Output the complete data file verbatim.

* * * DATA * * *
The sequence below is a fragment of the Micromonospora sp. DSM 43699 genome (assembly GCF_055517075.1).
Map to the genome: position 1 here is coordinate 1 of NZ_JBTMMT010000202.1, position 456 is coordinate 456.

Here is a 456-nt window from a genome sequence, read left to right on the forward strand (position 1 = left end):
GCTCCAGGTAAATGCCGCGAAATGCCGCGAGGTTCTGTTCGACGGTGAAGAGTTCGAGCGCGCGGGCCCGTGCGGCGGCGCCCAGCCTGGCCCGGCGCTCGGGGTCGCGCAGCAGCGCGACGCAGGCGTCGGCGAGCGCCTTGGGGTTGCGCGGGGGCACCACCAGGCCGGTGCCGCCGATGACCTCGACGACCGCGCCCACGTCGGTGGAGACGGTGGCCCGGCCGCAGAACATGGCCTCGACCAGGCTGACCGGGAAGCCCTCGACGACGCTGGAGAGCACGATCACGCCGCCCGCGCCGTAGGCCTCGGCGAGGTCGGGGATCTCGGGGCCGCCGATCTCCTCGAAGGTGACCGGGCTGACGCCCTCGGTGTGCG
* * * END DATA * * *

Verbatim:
The sequence below is a fragment of the Micromonospora sp. DSM 43699 genome (assembly GCF_055517075.1).
Map to the genome: position 1 here is coordinate 1 of NZ_JBTMMT010000202.1, position 456 is coordinate 456.

Here is a 456-nt window from a genome sequence, read left to right on the forward strand (position 1 = left end):
GCTCCAGGTAAATGCCGCGAAATGCCGCGAGGTTCTGTTCGACGGTGAAGAGTTCGAGCGCGCGGGCCCGTGCGGCGGCGCCCAGCCTGGCCCGGCGCTCGGGGTCGCGCAGCAGCGCGACGCAGGCGTCGGCGAGCGCCTTGGGGTTGCGCGGGGGCACCACCAGGCCGGTGCCGCCGATGACCTCGACGACCGCGCCCACGTCGGTGGAGACGGTGGCCCGGCCGCAGAACATGGCCTCGACCAGGCTGACCGGGAAGCCCTCGACGACGCTGGAGAGCACGATCACGCCGCCCGCGCCGTAGGCCTCGGCGAGGTCGGGGATCTCGGGGCCGCCGATCTCCTCGAAGGTGACCGGGCTGACGCCCTCGGTGTGCG